“Fun, Fun, Fun” is one of the songs that made The Beach Boys truly the sound of summer. The opening riff was very popular, and it was lifted from Chuck Berry’s “Johnnie B. Goode,” which seemed to gain inspiration from Louis Jordan and His Tympany Five’s 1946 song “Ain’t Than Just Like a Woman.” This classic pop-rock song is about a teenage girl who borrowed her dad’s car, saying she’d go to the library but she would actually use it for cruising and hot-rod racing. Her dad found out and took the keys away. The narrator of the song eventually comes to her rescue and offers her to ride in his car.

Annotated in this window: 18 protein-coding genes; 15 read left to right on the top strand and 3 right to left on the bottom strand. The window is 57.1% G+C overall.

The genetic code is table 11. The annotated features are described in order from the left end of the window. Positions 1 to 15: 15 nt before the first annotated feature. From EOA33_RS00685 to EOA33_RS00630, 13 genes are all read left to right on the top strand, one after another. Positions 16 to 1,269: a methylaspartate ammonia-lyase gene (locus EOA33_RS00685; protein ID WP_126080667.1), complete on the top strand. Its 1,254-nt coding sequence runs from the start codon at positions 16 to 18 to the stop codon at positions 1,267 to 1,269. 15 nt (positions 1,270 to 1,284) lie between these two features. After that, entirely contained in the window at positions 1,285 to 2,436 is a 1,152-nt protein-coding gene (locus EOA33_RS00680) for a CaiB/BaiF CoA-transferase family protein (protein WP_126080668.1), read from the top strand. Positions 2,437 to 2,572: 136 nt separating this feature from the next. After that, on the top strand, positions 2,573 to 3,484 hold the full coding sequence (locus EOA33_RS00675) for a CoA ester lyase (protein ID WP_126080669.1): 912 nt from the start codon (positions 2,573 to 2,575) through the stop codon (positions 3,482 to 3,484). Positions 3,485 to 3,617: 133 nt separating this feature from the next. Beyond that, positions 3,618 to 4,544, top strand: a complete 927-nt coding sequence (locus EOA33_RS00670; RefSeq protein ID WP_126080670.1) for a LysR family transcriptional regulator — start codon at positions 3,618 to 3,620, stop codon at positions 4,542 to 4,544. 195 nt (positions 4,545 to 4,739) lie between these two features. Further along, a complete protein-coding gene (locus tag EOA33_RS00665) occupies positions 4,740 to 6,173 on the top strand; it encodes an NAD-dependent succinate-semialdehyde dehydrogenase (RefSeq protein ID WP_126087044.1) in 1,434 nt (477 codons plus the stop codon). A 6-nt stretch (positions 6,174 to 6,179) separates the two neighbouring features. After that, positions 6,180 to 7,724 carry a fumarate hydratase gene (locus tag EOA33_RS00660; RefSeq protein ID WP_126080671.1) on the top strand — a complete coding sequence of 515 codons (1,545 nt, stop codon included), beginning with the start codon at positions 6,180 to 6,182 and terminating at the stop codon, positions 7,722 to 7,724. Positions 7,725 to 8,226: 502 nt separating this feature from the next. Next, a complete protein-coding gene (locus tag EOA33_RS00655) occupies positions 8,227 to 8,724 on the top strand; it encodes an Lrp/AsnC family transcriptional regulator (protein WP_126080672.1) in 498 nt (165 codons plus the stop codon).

And she’ll have fun fun fun
‘Til her daddy takes the T-Bird away
6. “Drive My Car” – The Beatles
Album: Rubber Soul (1965)
Of course, a Beatles song would make it to this list. On this opening track for the Rubber Soul album, the Beatles put the car genre on its head by presenting a story of a female wannabe star asking for a man as his driver. This classic rock song also speaks of sexual innuendos, and as Paul McCartney revealed: Drive my car’ was an old blues euphemism for sex.
Baby you can drive my car
Yes, I’m gonna be a star
Baby you can drive my car
And maybe I’ll love you
Beep beep’m beep beep yeah
7. “Panama” – Van Halen
Album: 1984 (1984)
Panama… Is it the name of David Lee Roth’s 1969 Opel Kadett Caravan wagon? Is it about a drag racer he saw named Panama Express? Or is it about a dancer he met in Arizona? Or all three of them? We really don’t know. But this song’s so pleasing to the ears.
Ain’t nothin’ like it, her shiny machine
Got the feel for the wheel, keep the moving parts clean